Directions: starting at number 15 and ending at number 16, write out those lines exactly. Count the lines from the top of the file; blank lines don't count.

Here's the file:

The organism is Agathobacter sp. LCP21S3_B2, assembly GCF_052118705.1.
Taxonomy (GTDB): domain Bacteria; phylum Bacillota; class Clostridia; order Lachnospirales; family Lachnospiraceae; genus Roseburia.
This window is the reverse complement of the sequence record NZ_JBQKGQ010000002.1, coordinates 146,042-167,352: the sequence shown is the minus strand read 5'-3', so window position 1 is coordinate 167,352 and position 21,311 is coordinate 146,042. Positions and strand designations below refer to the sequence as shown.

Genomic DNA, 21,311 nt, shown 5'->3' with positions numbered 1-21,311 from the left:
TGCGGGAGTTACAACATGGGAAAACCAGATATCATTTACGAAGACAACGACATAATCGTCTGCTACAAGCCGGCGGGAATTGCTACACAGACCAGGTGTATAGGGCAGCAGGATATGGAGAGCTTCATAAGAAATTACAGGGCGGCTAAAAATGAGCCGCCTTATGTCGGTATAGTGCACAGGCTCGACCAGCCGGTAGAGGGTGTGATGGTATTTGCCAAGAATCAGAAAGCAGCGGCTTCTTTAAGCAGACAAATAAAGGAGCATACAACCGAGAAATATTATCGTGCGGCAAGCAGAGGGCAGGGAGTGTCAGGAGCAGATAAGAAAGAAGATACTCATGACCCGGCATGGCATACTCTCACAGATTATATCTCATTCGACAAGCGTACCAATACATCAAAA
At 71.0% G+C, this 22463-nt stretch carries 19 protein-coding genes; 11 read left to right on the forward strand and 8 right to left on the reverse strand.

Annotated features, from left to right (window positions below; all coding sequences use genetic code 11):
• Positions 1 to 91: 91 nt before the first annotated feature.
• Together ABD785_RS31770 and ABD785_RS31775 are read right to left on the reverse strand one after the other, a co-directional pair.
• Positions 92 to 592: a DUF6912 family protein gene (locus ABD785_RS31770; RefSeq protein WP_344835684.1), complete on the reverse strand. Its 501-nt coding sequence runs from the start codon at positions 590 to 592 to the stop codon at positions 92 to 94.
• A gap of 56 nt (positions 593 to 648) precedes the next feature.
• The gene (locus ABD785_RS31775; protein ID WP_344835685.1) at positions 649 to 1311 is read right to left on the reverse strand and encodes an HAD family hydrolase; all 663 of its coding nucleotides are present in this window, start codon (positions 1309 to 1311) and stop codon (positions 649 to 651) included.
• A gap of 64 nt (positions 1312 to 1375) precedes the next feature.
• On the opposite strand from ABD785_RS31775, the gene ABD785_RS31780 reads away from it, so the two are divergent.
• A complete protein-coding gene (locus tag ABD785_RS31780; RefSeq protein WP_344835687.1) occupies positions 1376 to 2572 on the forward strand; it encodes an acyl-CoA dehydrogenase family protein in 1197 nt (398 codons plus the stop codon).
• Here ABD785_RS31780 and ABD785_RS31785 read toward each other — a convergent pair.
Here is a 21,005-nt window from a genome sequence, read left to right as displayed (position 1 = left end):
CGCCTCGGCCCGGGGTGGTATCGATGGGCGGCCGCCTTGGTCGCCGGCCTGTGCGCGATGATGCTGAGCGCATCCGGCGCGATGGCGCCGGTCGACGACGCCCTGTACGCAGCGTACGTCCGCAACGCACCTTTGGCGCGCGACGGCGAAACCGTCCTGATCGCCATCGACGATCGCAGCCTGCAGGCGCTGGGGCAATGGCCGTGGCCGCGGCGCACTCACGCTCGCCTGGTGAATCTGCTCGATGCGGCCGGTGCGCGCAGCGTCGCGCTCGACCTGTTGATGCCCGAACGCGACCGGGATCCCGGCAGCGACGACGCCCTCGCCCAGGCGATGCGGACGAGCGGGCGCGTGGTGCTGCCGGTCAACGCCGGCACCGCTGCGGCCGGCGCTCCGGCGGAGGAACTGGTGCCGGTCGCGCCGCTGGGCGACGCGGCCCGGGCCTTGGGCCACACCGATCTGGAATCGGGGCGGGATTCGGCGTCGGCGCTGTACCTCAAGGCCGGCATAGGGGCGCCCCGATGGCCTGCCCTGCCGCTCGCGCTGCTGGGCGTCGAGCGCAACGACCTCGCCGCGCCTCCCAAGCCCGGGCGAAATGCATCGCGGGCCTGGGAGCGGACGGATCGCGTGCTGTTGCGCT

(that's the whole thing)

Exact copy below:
• A complete protein-coding gene (locus tag ABD785_RS31780; RefSeq protein WP_344835687.1) occupies positions 1376 to 2572 on the forward strand; it encodes an acyl-CoA dehydrogenase family protein in 1197 nt (398 codons plus the stop codon).
• Here ABD785_RS31780 and ABD785_RS31785 read toward each other — a convergent pair.